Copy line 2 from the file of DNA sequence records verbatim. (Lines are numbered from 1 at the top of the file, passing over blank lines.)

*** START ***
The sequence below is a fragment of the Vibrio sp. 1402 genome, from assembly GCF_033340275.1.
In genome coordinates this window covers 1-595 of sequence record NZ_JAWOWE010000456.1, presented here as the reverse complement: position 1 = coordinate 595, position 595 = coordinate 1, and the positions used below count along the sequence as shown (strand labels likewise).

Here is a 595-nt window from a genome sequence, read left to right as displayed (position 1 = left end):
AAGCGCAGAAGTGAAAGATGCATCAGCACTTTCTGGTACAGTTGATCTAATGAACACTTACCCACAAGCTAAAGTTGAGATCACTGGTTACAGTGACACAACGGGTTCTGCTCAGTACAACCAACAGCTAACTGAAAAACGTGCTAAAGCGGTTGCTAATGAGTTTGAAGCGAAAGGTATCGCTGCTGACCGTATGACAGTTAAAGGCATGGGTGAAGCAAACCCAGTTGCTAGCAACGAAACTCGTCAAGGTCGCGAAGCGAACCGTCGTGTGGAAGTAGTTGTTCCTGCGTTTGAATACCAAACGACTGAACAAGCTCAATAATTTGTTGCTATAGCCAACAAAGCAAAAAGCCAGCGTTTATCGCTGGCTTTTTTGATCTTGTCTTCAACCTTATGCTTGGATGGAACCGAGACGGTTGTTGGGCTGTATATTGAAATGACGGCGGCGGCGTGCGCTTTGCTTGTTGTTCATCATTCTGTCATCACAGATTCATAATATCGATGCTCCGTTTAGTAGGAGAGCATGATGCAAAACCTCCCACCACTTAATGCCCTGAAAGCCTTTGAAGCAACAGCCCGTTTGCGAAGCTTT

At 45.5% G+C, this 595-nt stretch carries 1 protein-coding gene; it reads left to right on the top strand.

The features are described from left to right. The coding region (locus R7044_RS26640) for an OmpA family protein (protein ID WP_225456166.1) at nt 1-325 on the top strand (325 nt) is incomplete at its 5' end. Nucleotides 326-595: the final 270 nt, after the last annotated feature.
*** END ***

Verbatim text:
In genome coordinates this window covers 1-595 of sequence record NZ_JAWOWE010000456.1, presented here as the reverse complement: position 1 = coordinate 595, position 595 = coordinate 1, and the positions used below count along the sequence as shown (strand labels likewise).